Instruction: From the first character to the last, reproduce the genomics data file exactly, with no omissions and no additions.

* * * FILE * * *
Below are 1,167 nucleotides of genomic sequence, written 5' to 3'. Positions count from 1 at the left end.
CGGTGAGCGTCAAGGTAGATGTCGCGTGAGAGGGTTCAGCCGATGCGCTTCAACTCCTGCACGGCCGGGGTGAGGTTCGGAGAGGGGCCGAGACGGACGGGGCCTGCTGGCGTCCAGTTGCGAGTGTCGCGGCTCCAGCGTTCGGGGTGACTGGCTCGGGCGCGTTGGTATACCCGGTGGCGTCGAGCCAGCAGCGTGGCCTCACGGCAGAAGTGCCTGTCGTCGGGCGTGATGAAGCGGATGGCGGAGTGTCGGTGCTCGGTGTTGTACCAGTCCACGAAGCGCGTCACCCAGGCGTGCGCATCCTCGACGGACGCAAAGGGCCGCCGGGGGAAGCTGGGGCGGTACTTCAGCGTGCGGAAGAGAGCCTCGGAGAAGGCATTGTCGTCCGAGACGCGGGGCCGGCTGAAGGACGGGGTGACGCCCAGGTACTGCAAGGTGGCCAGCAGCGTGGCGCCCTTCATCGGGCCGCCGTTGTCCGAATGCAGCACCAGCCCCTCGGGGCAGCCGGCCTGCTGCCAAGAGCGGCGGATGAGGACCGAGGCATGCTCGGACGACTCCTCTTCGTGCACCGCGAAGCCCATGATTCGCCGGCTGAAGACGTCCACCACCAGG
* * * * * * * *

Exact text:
Below are 1,167 nucleotides of genomic sequence, written 5' to 3'. Positions count from 1 at the left end.
CGGTGAGCGTCAAGGTAGATGTCGCGTGAGAGGGTTCAGCCGATGCGCTTCAACTCCTGCACGGCCGGGGTGAGGTTCGGAGAGGGGCCGAGACGGACGGGGCCTGCTGGCGTCCAGTTGCGAGTGTCGCGGCTCCAGCGTTCGGGGTGACTGGCTCGGGCGCGTTGGTATACCCGGTGGCGTCGAGCCAGCAGCGTGGCCTCACGGCAGAAGTGCCTGTCGTCGGGCGTGATGAAGCGGATGGCGGAGTGTCGGTGCTCGGTGTTGTACCAGTCCACGAAGCGCGTCACCCAGGCGTGCGCATCCTCGACGGACGCAAAGGGCCGCCGGGGGAAGCTGGGGCGGTACTTCAGCGTGCGGAAGAGAGCCTCGGAGAAGGCATTGTCGTCCGAGACGCGGGGCCGGCTGAAGGACGGGGTGACGCCCAGGTACTGCAAGGTGGCCAGCAGCGTGGCGCCCTTCATCGGGCCGCCGTTGTCCGAATGCAGCACCAGCCCCTCGGGGCAGCCGGCCTGCTGCCAAGAGCGGCGGATGAGGACCGAGGCATGCTCGGACGACTCCTCTTCGTGCACCGCGAAGCCCATGATTCGCCGGCTGAAGACGTCCACCACCAGG